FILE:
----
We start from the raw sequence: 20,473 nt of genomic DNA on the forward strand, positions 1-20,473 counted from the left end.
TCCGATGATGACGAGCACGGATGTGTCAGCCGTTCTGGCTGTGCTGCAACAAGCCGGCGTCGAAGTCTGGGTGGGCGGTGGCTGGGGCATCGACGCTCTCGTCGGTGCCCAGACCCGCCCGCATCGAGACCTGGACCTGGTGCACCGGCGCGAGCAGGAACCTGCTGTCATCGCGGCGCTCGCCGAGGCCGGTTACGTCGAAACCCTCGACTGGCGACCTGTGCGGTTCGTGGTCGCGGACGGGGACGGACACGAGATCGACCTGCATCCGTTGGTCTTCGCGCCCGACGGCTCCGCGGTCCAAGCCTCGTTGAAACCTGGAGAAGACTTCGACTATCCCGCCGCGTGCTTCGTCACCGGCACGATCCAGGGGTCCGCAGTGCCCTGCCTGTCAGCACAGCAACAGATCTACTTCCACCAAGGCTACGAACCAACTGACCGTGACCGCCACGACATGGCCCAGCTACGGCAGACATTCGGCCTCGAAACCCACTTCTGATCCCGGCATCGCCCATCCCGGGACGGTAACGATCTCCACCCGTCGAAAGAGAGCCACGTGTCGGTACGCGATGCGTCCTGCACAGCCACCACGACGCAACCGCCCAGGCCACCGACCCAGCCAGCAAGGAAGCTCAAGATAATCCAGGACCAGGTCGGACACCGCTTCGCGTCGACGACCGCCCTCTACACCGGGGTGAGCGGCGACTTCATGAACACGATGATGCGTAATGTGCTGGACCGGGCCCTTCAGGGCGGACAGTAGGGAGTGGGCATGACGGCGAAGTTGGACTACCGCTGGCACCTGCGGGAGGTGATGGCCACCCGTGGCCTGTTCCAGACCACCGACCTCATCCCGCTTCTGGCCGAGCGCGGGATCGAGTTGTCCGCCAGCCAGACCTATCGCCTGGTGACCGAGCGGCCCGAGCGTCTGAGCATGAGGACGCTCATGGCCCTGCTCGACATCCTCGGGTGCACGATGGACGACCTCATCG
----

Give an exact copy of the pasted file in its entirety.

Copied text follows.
We start from the raw sequence: 20,473 nt of genomic DNA on the forward strand, positions 1-20,473 counted from the left end.
TCCGATGATGACGAGCACGGATGTGTCAGCCGTTCTGGCTGTGCTGCAACAAGCCGGCGTCGAAGTCTGGGTGGGCGGTGGCTGGGGCATCGACGCTCTCGTCGGTGCCCAGACCCGCCCGCATCGAGACCTGGACCTGGTGCACCGGCGCGAGCAGGAACCTGCTGTCATCGCGGCGCTCGCCGAGGCCGGTTACGTCGAAACCCTCGACTGGCGACCTGTGCGGTTCGTGGTCGCGGACGGGGACGGACACGAGATCGACCTGCATCCGTTGGTCTTCGCGCCCGACGGCTCCGCGGTCCAAGCCTCGTTGAAACCTGGAGAAGACTTCGACTATCCCGCCGCGTGCTTCGTCACCGGCACGATCCAGGGGTCCGCAGTGCCCTGCCTGTCAGCACAGCAACAGATCTACTTCCACCAAGGCTACGAACCAACTGACCGTGACCGCCACGACATGGCCCAGCTACGGCAGACATTCGGCCTCGAAACCCACTTCTGATCCCGGCATCGCCCATCCCGGGACGGTAACGATCTCCACCCGTCGAAAGAGAGCCACGTGTCGGTACGCGATGCGTCCTGCACAGCCACCACGACGCAACCGCCCAGGCCACCGACCCAGCCAGCAAGGAAGCTCAAGATAATCCAGGACCAGGTCGGACACCGCTTCGCGTCGACGACCGCCCTCTACACCGGGGTGAGCGGCGACTTCATGAACACGATGATGCGTAATGTGCTGGACCGGGCCCTTCAGGGCGGACAGTAGGGAGTGGGCATGACGGCGAAGTTGGACTACCGCTGGCACCTGCGGGAGGTGATGGCCACCCGTGGCCTGTTCCAGACCACCGACCTCATCCCGCTTCTGGCCGAGCGCGGGATCGAGTTGTCCGCCAGCCAGACCTATCGCCTGGTGACCGAGCGGCCCGAGCGTCTGAGCATGAGGACGCTCATGGCCCTGCTCGACATCCTCGGGTGCACGATGGACGACCTCATCG